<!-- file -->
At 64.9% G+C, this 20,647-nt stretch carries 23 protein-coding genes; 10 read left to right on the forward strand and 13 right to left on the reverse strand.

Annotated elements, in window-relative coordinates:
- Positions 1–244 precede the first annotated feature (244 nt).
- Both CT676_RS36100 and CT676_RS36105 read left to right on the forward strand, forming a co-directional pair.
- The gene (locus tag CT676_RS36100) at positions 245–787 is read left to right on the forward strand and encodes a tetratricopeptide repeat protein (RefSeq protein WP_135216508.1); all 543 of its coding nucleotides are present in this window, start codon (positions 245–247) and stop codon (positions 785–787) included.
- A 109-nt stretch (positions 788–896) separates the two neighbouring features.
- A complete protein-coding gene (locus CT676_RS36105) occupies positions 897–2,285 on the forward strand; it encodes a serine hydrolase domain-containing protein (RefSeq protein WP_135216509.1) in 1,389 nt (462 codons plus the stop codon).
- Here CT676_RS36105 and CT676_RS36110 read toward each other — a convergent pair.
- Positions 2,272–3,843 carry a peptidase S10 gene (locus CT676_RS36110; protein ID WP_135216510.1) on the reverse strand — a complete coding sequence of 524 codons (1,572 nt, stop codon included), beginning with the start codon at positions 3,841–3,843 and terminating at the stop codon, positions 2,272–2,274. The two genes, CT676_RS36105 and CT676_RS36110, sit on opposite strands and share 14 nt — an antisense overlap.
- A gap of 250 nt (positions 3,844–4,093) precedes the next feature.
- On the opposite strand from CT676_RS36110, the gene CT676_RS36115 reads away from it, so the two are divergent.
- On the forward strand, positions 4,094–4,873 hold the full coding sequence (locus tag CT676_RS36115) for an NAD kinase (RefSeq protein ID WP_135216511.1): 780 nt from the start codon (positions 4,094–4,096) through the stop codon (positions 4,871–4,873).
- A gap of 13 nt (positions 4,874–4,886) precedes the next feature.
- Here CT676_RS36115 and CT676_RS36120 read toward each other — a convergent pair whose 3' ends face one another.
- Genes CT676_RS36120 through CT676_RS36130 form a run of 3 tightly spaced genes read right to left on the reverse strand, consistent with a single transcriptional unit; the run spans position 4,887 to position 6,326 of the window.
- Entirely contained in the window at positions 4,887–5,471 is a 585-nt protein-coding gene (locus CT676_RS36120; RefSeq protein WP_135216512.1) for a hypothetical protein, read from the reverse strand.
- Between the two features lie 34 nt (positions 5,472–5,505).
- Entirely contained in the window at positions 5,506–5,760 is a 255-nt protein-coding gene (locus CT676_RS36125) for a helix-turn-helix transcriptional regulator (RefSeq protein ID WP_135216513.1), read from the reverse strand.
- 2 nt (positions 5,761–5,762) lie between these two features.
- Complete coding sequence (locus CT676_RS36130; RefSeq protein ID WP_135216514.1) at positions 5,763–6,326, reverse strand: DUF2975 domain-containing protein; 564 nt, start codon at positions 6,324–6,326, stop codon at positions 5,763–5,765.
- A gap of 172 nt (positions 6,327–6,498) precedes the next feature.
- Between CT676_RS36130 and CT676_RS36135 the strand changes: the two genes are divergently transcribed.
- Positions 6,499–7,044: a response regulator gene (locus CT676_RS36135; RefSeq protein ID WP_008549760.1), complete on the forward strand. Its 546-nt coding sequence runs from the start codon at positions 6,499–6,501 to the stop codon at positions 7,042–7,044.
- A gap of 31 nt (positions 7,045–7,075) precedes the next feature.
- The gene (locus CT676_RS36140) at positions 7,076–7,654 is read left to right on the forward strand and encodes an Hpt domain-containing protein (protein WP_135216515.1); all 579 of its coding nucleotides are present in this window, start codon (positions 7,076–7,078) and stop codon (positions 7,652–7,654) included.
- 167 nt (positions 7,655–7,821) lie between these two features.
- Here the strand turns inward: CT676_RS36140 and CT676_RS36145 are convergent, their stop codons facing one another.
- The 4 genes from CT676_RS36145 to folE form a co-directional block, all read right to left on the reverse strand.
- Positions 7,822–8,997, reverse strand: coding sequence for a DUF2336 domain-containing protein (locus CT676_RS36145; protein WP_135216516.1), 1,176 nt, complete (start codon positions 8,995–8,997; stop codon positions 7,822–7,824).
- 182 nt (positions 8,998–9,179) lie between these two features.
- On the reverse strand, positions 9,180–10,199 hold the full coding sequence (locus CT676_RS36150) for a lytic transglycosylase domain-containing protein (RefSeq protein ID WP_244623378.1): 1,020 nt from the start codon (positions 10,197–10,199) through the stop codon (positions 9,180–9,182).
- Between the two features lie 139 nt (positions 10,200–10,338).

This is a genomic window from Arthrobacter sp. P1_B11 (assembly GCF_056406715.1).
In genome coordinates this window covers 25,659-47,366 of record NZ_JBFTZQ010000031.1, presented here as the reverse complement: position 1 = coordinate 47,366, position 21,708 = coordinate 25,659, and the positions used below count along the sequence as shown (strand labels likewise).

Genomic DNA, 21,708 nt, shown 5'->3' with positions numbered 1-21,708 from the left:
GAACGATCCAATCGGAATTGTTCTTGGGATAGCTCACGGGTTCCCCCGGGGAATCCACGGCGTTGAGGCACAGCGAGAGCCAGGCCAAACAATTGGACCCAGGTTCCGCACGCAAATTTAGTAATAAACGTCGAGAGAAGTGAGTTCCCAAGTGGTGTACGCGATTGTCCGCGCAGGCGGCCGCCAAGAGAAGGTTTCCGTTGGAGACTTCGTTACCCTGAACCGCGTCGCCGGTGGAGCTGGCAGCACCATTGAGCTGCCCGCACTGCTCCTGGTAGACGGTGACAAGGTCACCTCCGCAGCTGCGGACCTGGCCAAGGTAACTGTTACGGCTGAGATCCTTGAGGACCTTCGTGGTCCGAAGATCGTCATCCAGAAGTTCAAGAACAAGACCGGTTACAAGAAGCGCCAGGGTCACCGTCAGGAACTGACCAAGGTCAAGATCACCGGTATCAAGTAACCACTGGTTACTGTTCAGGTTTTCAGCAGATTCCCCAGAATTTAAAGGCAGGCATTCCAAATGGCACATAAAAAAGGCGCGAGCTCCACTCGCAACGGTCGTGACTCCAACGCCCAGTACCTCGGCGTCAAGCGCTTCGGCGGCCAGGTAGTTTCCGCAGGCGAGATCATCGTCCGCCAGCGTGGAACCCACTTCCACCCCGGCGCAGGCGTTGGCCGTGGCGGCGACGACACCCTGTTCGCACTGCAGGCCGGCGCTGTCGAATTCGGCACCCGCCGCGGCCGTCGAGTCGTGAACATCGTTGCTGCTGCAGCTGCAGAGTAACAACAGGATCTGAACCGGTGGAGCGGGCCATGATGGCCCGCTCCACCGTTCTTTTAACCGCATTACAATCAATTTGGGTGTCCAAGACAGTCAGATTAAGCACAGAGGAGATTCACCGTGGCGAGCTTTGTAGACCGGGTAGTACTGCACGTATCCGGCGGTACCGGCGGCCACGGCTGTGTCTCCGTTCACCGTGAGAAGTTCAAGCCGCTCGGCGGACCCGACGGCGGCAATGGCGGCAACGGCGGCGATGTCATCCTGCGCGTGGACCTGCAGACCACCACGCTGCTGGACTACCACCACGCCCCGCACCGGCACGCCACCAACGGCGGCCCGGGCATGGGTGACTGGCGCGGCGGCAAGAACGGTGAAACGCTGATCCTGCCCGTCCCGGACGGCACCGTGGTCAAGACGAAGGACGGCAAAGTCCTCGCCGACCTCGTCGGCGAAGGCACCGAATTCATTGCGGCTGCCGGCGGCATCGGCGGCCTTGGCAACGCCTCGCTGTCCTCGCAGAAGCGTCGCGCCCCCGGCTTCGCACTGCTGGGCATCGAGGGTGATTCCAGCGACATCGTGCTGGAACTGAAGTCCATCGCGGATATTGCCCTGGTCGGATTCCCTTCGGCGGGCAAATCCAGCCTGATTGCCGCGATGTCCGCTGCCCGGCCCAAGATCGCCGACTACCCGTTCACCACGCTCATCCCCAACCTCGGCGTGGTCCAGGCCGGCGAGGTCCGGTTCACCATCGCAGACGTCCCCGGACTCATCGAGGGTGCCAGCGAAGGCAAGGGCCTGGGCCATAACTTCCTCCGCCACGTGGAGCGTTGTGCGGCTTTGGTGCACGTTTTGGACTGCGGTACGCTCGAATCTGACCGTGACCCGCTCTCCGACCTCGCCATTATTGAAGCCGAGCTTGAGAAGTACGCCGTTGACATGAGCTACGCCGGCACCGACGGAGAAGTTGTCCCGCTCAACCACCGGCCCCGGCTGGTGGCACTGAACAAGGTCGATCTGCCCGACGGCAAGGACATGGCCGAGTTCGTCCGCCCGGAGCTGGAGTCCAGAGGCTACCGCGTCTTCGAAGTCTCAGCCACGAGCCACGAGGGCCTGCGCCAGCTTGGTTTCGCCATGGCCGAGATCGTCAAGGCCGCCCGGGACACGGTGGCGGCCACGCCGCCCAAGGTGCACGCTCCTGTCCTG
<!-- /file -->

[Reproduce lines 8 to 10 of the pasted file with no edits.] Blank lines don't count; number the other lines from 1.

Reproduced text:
- Here CT676_RS36105 and CT676_RS36110 read toward each other — a convergent pair.
- Positions 2,272–3,843 carry a peptidase S10 gene (locus CT676_RS36110; protein ID WP_135216510.1) on the reverse strand — a complete coding sequence of 524 codons (1,572 nt, stop codon included), beginning with the start codon at positions 3,841–3,843 and terminating at the stop codon, positions 2,272–2,274. The two genes, CT676_RS36105 and CT676_RS36110, sit on opposite strands and share 14 nt — an antisense overlap.
- A gap of 250 nt (positions 3,844–4,093) precedes the next feature.